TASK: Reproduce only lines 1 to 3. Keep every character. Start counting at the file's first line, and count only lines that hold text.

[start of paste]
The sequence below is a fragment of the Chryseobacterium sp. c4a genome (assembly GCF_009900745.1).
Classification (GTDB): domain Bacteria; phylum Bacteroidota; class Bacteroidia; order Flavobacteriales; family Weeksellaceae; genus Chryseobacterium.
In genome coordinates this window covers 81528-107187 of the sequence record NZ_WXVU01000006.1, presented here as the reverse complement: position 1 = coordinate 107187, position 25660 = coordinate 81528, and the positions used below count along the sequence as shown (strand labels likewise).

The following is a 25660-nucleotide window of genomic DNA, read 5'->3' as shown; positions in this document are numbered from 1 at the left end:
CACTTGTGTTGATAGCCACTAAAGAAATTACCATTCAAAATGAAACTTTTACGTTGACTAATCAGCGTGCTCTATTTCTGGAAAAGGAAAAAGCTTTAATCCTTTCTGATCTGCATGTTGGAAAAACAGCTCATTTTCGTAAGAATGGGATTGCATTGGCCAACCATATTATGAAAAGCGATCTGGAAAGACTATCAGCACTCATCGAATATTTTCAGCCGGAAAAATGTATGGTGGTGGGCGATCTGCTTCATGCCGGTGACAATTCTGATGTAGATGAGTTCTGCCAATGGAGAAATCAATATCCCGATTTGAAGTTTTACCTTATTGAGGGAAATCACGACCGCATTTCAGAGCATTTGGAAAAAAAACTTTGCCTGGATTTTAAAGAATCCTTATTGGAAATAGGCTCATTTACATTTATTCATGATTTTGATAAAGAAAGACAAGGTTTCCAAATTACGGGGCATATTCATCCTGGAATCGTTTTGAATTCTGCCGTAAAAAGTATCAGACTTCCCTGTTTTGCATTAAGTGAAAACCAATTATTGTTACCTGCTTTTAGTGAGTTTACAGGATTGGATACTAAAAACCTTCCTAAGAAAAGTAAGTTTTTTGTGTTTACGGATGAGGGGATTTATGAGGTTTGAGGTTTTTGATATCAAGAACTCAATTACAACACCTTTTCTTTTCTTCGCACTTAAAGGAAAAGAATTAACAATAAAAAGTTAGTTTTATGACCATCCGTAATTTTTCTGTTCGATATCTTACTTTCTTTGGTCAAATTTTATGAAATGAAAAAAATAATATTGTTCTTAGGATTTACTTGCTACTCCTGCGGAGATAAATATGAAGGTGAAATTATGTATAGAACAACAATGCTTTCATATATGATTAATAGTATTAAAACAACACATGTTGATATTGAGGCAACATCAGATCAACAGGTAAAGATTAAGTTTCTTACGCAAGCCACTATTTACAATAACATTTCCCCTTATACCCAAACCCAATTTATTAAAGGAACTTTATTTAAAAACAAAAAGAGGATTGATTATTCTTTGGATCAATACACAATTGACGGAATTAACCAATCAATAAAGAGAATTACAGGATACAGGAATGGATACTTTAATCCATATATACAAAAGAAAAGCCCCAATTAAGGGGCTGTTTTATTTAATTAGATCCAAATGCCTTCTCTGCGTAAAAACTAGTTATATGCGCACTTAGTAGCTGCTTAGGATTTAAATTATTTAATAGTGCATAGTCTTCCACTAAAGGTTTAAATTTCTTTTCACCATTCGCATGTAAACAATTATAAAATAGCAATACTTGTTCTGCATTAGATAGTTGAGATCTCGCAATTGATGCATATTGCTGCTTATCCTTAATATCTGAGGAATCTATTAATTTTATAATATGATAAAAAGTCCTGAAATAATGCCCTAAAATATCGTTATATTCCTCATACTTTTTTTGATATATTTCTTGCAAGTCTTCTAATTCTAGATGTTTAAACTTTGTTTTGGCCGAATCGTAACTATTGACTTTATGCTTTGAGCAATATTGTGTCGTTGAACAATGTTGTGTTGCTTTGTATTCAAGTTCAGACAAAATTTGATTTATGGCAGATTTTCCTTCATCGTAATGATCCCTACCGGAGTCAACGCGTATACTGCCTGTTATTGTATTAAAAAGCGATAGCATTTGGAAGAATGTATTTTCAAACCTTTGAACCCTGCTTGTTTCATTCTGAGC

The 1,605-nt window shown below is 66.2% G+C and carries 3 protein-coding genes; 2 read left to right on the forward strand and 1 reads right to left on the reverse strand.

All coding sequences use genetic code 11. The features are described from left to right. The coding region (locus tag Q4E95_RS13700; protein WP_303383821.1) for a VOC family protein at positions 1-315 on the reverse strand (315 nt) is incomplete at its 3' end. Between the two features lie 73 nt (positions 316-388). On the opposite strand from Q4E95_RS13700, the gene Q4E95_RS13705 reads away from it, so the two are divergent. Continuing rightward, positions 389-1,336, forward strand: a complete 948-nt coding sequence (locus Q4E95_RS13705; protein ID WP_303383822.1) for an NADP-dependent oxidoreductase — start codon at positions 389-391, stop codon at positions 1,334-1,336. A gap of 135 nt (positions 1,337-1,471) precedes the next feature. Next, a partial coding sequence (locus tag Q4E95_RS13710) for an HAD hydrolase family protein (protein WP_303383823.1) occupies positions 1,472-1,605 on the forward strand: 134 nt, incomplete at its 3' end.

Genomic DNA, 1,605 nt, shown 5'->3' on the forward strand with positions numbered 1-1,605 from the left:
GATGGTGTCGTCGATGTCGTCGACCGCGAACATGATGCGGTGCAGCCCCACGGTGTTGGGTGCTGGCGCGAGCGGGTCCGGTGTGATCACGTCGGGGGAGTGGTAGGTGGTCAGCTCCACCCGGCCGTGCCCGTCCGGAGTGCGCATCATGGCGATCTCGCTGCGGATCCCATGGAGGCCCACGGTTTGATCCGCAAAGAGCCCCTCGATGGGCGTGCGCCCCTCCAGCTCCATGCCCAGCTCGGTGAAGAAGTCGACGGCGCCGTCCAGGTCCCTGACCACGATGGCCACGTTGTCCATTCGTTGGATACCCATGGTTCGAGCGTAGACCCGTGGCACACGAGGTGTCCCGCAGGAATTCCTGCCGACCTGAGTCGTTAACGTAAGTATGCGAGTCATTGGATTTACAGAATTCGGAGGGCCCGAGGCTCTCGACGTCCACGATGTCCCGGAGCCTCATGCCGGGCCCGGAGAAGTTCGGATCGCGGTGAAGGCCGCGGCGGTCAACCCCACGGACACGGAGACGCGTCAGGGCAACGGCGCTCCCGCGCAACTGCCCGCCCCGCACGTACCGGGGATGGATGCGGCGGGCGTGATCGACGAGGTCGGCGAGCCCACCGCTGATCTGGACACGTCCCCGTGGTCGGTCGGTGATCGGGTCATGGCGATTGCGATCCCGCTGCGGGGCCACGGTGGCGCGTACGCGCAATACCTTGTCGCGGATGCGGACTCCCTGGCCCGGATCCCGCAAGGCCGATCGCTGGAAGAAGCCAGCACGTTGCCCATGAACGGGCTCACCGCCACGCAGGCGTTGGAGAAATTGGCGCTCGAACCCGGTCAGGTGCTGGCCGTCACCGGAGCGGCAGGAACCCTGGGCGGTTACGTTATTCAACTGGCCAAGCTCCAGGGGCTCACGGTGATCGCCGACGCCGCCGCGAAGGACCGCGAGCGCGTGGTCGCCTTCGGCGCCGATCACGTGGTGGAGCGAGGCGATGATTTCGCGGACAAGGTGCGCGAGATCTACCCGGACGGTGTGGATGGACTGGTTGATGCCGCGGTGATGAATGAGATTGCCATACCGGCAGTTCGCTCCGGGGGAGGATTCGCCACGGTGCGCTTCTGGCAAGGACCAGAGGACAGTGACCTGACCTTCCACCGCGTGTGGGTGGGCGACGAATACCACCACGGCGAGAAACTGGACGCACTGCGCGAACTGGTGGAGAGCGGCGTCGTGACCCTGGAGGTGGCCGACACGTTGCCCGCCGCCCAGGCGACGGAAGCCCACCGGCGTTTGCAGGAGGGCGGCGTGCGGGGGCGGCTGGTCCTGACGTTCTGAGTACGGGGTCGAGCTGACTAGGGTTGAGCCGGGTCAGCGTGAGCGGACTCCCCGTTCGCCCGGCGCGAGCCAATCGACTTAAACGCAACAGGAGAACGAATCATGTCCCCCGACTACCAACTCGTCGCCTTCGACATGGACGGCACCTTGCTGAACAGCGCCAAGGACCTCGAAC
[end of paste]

The sequence below is a fragment of the Chryseobacterium sp. c4a genome (assembly GCF_009900745.1).
Classification (GTDB): domain Bacteria; phylum Bacteroidota; class Bacteroidia; order Flavobacteriales; family Weeksellaceae; genus Chryseobacterium.
In genome coordinates this window covers 81528-107187 of the sequence record NZ_WXVU01000006.1, presented here as the reverse complement: position 1 = coordinate 107187, position 25660 = coordinate 81528, and the positions used below count along the sequence as shown (strand labels likewise).